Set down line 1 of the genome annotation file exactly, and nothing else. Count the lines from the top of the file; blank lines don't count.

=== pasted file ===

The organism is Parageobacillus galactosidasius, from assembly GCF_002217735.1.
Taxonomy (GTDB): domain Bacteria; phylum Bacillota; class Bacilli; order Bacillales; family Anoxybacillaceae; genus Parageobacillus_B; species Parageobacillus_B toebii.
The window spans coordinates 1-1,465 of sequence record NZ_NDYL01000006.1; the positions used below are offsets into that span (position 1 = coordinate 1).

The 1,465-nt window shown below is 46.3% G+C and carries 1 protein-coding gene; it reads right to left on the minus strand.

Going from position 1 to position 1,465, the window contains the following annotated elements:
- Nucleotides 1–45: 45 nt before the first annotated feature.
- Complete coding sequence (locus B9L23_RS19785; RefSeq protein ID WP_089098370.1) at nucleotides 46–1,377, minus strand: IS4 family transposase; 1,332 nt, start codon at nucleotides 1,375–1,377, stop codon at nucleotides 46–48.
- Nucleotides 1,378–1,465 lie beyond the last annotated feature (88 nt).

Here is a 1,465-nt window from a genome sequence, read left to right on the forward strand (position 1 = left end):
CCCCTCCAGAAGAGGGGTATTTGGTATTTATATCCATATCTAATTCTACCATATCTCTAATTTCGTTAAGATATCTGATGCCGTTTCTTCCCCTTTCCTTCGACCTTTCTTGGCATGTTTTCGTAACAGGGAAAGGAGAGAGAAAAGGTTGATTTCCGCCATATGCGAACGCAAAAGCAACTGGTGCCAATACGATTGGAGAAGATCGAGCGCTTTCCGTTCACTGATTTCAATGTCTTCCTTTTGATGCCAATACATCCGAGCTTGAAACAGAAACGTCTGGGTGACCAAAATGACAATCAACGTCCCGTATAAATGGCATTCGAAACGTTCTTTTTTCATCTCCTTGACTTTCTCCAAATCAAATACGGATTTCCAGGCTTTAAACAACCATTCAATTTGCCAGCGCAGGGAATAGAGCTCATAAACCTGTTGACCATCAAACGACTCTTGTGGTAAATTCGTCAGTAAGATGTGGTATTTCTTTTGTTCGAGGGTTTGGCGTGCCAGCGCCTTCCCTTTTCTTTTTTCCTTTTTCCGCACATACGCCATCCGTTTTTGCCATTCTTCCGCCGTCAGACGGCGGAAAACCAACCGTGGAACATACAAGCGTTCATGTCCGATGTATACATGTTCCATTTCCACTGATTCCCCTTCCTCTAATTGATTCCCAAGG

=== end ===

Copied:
The organism is Parageobacillus galactosidasius, from assembly GCF_002217735.1.